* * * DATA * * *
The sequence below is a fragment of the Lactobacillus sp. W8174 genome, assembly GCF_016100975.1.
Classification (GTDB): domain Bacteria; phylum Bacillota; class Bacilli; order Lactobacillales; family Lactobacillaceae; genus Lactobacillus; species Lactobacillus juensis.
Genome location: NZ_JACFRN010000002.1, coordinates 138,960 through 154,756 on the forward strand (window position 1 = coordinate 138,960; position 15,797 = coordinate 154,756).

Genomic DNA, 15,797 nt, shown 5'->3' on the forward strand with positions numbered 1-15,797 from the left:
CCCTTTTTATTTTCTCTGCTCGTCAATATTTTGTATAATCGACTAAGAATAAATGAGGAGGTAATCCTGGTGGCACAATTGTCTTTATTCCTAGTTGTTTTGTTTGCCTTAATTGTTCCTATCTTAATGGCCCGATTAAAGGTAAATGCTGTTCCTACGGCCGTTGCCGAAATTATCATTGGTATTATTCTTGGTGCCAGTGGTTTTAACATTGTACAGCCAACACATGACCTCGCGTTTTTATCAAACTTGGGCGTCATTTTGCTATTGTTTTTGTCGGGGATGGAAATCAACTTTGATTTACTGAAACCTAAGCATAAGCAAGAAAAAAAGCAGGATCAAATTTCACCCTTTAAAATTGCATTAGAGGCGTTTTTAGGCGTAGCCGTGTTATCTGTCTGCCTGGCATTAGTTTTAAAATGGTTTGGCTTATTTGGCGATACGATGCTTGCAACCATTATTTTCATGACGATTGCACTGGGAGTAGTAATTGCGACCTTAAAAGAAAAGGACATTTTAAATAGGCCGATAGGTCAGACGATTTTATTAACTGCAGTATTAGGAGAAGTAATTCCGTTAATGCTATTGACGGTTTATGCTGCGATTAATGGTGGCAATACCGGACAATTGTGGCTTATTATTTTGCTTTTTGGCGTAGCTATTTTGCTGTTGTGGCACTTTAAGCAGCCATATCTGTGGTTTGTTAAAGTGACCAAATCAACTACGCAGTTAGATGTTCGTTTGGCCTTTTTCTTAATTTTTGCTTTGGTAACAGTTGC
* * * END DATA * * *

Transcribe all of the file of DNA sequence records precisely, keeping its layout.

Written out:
The sequence below is a fragment of the Lactobacillus sp. W8174 genome, assembly GCF_016100975.1.
Classification (GTDB): domain Bacteria; phylum Bacillota; class Bacilli; order Lactobacillales; family Lactobacillaceae; genus Lactobacillus; species Lactobacillus juensis.
Genome location: NZ_JACFRN010000002.1, coordinates 138,960 through 154,756 on the forward strand (window position 1 = coordinate 138,960; position 15,797 = coordinate 154,756).

Genomic DNA, 15,797 nt, shown 5'->3' on the forward strand with positions numbered 1-15,797 from the left:
CCCTTTTTATTTTCTCTGCTCGTCAATATTTTGTATAATCGACTAAGAATAAATGAGGAGGTAATCCTGGTGGCACAATTGTCTTTATTCCTAGTTGTTTTGTTTGCCTTAATTGTTCCTATCTTAATGGCCCGATTAAAGGTAAATGCTGTTCCTACGGCCGTTGCCGAAATTATCATTGGTATTATTCTTGGTGCCAGTGGTTTTAACATTGTACAGCCAACACATGACCTCGCGTTTTTATCAAACTTGGGCGTCATTTTGCTATTGTTTTTGTCGGGGATGGAAATCAACTTTGATTTACTGAAACCTAAGCATAAGCAAGAAAAAAAGCAGGATCAAATTTCACCCTTTAAAATTGCATTAGAGGCGTTTTTAGGCGTAGCCGTGTTATCTGTCTGCCTGGCATTAGTTTTAAAATGGTTTGGCTTATTTGGCGATACGATGCTTGCAACCATTATTTTCATGACGATTGCACTGGGAGTAGTAATTGCGACCTTAAAAGAAAAGGACATTTTAAATAGGCCGATAGGTCAGACGATTTTATTAACTGCAGTATTAGGAGAAGTAATTCCGTTAATGCTATTGACGGTTTATGCTGCGATTAATGGTGGCAATACCGGACAATTGTGGCTTATTATTTTGCTTTTTGGCGTAGCTATTTTGCTGTTGTGGCACTTTAAGCAGCCATATCTGTGGTTTGTTAAAGTGACCAAATCAACTACGCAGTTAGATGTTCGTTTGGCCTTTTTCTTAATTTTTGCTTTGGTAACAGTTGC